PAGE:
"Another potential source of risk is you get prescribers not as familiar with alternative medication." As a result, they may not understand side effects as well or know the dosing, he said.

For that reason, hospitals around the nation are devoting extra manpower to trying to stay ahead of potential shortages and manage them when they do occur. The labor costs associated with those efforts is estimated at $216 million per year, according to the health-system pharmacy journal report.

"They're most certainly driving up costs," Mr. Nerti said.

For example, he said, work must be done with every alternate product introduced to change "patient safety technology like bar-code scanning" to verify the dose and that it is the correct drug. "So there's an overhead cost with each of those changes.

"And then there's the entire communication process," Mr. Nerti added. "We have to prepare as if we won't have a drug even though it turns out we may end up with the drug."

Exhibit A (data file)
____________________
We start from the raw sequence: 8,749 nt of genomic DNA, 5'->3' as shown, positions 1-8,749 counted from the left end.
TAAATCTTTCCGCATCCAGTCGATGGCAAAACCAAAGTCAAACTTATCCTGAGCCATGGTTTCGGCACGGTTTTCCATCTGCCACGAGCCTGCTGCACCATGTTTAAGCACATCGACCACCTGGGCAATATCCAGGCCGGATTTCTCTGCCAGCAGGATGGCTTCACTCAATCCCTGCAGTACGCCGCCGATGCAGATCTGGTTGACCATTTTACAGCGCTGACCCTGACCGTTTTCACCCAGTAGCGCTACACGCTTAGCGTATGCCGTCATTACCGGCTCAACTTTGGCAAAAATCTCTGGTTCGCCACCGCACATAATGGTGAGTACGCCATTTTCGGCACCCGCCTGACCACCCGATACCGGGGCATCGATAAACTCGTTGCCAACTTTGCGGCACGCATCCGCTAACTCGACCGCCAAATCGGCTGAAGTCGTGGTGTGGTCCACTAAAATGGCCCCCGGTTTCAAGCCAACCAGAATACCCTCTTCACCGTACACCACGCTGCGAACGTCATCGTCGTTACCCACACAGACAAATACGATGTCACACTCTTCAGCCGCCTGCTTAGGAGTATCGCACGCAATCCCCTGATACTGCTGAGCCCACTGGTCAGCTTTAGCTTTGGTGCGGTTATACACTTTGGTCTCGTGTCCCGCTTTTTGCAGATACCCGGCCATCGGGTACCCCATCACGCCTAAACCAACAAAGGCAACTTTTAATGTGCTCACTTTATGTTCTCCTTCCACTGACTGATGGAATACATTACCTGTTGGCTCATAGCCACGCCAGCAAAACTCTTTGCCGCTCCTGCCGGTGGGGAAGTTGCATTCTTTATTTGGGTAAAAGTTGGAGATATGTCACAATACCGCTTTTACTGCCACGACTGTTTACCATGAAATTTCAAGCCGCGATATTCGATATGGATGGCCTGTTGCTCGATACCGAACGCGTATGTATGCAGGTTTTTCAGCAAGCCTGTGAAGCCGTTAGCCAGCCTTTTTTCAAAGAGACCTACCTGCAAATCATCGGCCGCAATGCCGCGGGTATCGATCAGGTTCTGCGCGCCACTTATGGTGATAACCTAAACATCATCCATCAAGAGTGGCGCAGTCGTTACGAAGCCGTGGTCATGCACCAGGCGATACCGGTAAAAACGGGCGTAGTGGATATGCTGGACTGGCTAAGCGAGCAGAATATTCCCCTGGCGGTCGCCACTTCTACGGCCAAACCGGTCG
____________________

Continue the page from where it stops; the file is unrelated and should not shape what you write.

West Penn Allegheny has a process called On the Horizon that involves regular online monitoring of drug supplies and wholesalers. Once a drug shortage is identified and quantified to the extent possible, staff does an assessment to determine stock on hand and, if needed, looks for alternative sources.

Personnel meet weekly, communicating with pharmacy directors of WPAHS hospitals and even with physicians who would be affected by a shortage.

Buying from alternate sources increases costs by an estimated $10,000 a month, Ms. Mark said.

Federal legislation has been introduced that would give the FDA new tools to deal with potential shortages. According to the health-system pharmacists journal study, the Preserving Access to Life-Saving Medications Act would require manufacturers to report actual or potential interruptions in production that could result in a drug shortage.

"The bill would require the FDA to revise the definition of 'medically necessary' to account for drug-use factors," the journal report added. Presently, the FDA does not investigate temporary or self-limiting shortages or those restricted to a specific strength or size of the drug even though those kinds of shortages can bedevil medical facilities.


Pohla Smith: psmith@post-gazette.com or 412-263-1228.